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Appealing Medicare Advantage denials can pay off

It’s up to you to stick up for yourself.

According to a new report for the U.S. Inspector General, "Medicare Advantage Appeal Outcomes and Audit Findings Raise Concerns About Service and Payment Denials," there are “widespread and persistent problems related to denials of care and payment in Medicare Advantage” plans, which usually are managed-care HMO or PPO plans.

But the good news is, when people fought back via the appeals process, 75 percent of their claims were paid.

Make sure your claim is “clean”

Procedure codes (CPT codes) need to be correct, with the appropriate billing modifiers (if necessary), attached to the CPT code, as well as the correct diagnosis codes (ICD10 codes). Demographic information of the patient must be correct too. The name on the claim needs to match the name on the insurance card (Tom vs. Thomas), correct date of birth, sex and ID number.

“An insurance company will deny a claim even if one digit or one letter is off on the ID number,” says Maria Montecillo, a medical cost advocate in Wyckoff, New Jersey.

For surgical claims, attach the report that gives details of the operation and results, and the pathology report to the claim, as these may be requested later by the insurance company. Give it to them up front. “Some insurance companies will automatically deny a claim for no reason, ‘pending review’, other than the amount billed is over five figures,” says Montecillo.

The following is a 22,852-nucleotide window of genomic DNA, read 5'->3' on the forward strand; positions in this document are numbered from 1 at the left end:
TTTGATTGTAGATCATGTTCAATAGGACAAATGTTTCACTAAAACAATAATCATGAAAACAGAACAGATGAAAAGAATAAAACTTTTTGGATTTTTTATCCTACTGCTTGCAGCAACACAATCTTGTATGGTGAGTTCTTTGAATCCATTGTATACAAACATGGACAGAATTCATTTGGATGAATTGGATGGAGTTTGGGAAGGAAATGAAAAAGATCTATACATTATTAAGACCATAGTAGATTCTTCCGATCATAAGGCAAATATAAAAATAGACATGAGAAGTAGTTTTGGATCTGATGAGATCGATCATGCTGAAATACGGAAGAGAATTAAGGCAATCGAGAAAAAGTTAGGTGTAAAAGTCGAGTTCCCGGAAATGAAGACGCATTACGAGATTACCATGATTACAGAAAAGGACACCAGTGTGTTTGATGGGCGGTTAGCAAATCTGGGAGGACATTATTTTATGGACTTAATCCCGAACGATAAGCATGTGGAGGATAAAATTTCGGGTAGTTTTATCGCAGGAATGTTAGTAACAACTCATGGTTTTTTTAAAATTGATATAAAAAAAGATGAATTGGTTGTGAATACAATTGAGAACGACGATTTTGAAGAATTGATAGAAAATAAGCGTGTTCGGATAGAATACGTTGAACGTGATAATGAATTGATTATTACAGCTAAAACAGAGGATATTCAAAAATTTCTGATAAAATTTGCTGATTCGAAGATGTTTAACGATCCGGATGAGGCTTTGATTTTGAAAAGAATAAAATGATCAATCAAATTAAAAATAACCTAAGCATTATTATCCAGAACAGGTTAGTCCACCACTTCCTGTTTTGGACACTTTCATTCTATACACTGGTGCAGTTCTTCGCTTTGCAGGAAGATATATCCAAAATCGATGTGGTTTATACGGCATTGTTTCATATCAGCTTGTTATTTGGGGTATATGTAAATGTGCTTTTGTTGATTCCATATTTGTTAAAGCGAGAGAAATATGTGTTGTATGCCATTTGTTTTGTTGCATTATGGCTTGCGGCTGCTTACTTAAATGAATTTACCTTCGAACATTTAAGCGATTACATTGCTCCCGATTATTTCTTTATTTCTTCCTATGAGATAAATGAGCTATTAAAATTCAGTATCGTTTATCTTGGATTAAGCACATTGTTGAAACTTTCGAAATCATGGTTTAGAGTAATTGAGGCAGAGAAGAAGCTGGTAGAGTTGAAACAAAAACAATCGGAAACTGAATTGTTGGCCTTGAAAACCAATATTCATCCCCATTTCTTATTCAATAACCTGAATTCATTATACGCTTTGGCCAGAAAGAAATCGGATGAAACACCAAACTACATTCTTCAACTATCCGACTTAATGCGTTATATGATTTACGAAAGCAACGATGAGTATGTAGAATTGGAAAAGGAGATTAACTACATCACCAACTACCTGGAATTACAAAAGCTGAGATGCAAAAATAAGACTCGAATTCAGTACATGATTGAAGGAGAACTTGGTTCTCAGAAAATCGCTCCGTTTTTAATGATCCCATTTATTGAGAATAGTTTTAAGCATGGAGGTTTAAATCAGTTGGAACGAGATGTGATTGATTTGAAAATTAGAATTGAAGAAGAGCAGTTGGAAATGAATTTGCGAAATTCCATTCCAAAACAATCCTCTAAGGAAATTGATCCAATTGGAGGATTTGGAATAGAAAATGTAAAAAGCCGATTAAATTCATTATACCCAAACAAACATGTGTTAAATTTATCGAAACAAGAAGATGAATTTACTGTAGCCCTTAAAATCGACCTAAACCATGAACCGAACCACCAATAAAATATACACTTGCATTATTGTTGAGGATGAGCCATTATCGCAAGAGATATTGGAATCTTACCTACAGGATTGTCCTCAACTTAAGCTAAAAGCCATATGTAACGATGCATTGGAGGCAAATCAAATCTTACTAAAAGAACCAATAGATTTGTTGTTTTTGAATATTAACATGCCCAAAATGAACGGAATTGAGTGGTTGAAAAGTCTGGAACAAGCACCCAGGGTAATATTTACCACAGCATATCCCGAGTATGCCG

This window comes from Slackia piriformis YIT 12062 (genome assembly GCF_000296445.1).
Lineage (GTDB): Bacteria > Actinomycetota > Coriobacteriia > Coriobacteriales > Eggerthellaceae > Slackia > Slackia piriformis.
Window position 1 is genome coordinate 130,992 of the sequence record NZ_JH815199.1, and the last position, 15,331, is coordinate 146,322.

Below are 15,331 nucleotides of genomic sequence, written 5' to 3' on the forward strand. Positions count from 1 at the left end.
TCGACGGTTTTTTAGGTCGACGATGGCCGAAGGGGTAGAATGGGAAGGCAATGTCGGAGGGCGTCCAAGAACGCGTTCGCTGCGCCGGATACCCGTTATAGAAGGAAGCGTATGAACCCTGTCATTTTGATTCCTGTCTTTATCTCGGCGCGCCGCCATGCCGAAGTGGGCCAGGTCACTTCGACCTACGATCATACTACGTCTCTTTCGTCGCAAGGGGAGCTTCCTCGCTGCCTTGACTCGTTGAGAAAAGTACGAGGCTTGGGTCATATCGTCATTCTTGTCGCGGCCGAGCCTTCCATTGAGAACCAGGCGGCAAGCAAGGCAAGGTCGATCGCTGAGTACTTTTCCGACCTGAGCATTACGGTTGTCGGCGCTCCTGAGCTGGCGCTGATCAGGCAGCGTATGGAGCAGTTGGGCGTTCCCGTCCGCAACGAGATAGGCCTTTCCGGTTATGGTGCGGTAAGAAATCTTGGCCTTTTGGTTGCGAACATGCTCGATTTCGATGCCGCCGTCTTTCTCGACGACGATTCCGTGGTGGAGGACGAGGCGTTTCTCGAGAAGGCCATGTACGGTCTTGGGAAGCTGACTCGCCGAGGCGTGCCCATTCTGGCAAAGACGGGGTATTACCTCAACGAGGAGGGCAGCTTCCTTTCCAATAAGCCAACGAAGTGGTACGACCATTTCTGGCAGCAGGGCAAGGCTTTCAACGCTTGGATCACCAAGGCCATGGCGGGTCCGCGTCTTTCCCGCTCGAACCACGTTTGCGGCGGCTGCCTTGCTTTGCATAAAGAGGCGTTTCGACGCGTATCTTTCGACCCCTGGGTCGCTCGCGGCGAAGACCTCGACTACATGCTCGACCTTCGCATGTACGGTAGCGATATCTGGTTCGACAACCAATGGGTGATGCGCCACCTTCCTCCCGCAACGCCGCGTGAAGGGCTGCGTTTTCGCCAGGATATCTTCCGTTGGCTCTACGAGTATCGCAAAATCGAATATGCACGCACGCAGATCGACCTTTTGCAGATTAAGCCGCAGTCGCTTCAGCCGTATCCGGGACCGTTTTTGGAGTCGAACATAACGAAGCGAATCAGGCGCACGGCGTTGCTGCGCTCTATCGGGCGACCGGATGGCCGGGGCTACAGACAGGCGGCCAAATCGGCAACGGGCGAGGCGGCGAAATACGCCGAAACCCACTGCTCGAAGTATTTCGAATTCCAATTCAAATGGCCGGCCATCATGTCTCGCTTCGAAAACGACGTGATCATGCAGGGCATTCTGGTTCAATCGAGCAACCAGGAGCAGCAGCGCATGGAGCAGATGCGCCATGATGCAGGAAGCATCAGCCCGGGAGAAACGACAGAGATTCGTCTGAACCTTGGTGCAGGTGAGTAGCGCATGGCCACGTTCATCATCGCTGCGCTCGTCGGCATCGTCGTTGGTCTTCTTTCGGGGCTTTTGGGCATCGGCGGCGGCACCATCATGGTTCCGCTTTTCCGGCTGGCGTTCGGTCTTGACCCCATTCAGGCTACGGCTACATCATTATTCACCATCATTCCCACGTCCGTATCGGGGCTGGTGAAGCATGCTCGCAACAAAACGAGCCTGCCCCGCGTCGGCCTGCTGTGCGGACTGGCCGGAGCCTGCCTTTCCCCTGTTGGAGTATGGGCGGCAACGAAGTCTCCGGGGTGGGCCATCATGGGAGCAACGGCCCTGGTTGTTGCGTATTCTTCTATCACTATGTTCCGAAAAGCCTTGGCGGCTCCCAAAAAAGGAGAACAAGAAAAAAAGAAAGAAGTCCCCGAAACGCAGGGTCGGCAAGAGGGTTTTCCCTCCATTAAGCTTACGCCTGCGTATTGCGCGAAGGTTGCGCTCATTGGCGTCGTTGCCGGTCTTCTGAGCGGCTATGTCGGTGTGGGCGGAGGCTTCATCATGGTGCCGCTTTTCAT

What to do

When a claim is denied, review the original submission. Correct errors and resubmit the form. 

If you don’t understand why you were denied, call the insurance company’s claims department for more information. Find out if the “reason” is appealable and if so, write an appeal letter. Do ask for a reference number for your call and the name of the person you’re speaking with, so you can name them in your appeal letter.

Build your case. Discuss the denial with the physician who ordered the treatment. “For example, ask her or him if there is evidence-based literature supporting use of the treatment that should have been taken into account by your Advantage plan,” says Ruth Linden, founder of Tree of Life Health Advocates in San Francisco.

Find out the time limit for filing a claim appeal, typically 30 to 90 days.

“Be cognizant of this deadline," Montecillo warns. "Once it’s passed, you have no grounds for appeal whatsoever.”

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